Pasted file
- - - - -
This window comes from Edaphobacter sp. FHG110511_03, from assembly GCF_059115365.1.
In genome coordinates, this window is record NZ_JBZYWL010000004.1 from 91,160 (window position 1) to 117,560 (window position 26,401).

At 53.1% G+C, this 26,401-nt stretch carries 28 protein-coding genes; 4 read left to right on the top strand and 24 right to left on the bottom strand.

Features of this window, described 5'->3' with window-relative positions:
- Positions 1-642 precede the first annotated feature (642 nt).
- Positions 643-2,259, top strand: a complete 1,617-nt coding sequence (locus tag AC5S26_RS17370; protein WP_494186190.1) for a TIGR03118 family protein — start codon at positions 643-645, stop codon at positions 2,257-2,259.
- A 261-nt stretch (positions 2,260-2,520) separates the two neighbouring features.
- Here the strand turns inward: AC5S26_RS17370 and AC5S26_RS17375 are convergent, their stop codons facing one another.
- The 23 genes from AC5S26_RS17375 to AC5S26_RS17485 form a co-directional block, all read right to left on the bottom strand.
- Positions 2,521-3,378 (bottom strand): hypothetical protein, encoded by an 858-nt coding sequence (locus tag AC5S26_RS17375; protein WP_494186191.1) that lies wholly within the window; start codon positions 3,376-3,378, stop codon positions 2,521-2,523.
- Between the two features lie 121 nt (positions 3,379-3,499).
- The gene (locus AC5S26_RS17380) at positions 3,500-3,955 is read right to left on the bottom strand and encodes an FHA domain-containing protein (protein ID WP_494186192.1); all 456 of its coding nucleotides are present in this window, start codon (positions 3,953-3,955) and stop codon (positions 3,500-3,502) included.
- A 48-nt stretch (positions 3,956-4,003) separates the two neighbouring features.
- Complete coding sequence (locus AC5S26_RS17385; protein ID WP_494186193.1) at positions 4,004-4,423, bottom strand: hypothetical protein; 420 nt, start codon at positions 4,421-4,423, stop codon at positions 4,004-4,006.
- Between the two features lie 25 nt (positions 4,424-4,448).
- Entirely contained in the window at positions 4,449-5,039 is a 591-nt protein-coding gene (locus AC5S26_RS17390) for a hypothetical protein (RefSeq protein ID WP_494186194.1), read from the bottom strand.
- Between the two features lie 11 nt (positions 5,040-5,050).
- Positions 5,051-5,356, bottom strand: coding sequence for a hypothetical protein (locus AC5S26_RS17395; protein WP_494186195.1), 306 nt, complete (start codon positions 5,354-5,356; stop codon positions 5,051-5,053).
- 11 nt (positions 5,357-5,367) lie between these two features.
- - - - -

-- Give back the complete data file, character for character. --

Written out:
This window comes from Edaphobacter sp. FHG110511_03, from assembly GCF_059115365.1.
In genome coordinates, this window is record NZ_JBZYWL010000004.1 from 91,160 (window position 1) to 117,560 (window position 26,401).

At 53.1% G+C, this 26,401-nt stretch carries 28 protein-coding genes; 4 read left to right on the top strand and 24 right to left on the bottom strand.

Features of this window, described 5'->3' with window-relative positions:
- Positions 1-642 precede the first annotated feature (642 nt).
- Positions 643-2,259, top strand: a complete 1,617-nt coding sequence (locus tag AC5S26_RS17370; protein WP_494186190.1) for a TIGR03118 family protein — start codon at positions 643-645, stop codon at positions 2,257-2,259.
- A 261-nt stretch (positions 2,260-2,520) separates the two neighbouring features.
- Here the strand turns inward: AC5S26_RS17370 and AC5S26_RS17375 are convergent, their stop codons facing one another.
- The 23 genes from AC5S26_RS17375 to AC5S26_RS17485 form a co-directional block, all read right to left on the bottom strand.
- Positions 2,521-3,378 (bottom strand): hypothetical protein, encoded by an 858-nt coding sequence (locus tag AC5S26_RS17375; protein WP_494186191.1) that lies wholly within the window; start codon positions 3,376-3,378, stop codon positions 2,521-2,523.
- Between the two features lie 121 nt (positions 3,379-3,499).
- The gene (locus AC5S26_RS17380) at positions 3,500-3,955 is read right to left on the bottom strand and encodes an FHA domain-containing protein (protein ID WP_494186192.1); all 456 of its coding nucleotides are present in this window, start codon (positions 3,953-3,955) and stop codon (positions 3,500-3,502) included.
- A 48-nt stretch (positions 3,956-4,003) separates the two neighbouring features.
- Complete coding sequence (locus AC5S26_RS17385; protein ID WP_494186193.1) at positions 4,004-4,423, bottom strand: hypothetical protein; 420 nt, start codon at positions 4,421-4,423, stop codon at positions 4,004-4,006.
- Between the two features lie 25 nt (positions 4,424-4,448).
- Entirely contained in the window at positions 4,449-5,039 is a 591-nt protein-coding gene (locus AC5S26_RS17390) for a hypothetical protein (RefSeq protein ID WP_494186194.1), read from the bottom strand.
- Between the two features lie 11 nt (positions 5,040-5,050).
- Positions 5,051-5,356, bottom strand: coding sequence for a hypothetical protein (locus AC5S26_RS17395; protein WP_494186195.1), 306 nt, complete (start codon positions 5,354-5,356; stop codon positions 5,051-5,053).
- 11 nt (positions 5,357-5,367) lie between these two features.